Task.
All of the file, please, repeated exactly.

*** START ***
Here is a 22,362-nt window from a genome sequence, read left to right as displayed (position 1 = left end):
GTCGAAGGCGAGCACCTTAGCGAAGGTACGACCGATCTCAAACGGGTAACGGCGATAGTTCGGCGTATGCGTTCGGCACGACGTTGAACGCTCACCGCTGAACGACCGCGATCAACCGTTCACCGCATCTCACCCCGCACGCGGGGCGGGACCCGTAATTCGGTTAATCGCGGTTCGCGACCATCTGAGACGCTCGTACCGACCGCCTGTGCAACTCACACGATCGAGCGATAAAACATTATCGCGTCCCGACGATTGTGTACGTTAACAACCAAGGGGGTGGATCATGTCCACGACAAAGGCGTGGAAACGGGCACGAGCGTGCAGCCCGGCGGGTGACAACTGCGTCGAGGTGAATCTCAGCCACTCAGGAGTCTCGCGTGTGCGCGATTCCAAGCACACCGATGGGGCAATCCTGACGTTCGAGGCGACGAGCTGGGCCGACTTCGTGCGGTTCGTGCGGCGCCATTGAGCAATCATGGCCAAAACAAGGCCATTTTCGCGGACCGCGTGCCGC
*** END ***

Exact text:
Here is a 22,362-nt window from a genome sequence, read left to right as displayed (position 1 = left end):
GTCGAAGGCGAGCACCTTAGCGAAGGTACGACCGATCTCAAACGGGTAACGGCGATAGTTCGGCGTATGCGTTCGGCACGACGTTGAACGCTCACCGCTGAACGACCGCGATCAACCGTTCACCGCATCTCACCCCGCACGCGGGGCGGGACCCGTAATTCGGTTAATCGCGGTTCGCGACCATCTGAGACGCTCGTACCGACCGCCTGTGCAACTCACACGATCGAGCGATAAAACATTATCGCGTCCCGACGATTGTGTACGTTAACAACCAAGGGGGTGGATCATGTCCACGACAAAGGCGTGGAAACGGGCACGAGCGTGCAGCCCGGCGGGTGACAACTGCGTCGAGGTGAATCTCAGCCACTCAGGAGTCTCGCGTGTGCGCGATTCCAAGCACACCGATGGGGCAATCCTGACGTTCGAGGCGACGAGCTGGGCCGACTTCGTGCGGTTCGTGCGGCGCCATTGAGCAATCATGGCCAAAACAAGGCCATTTTCGCGGACCGCGTGCCGC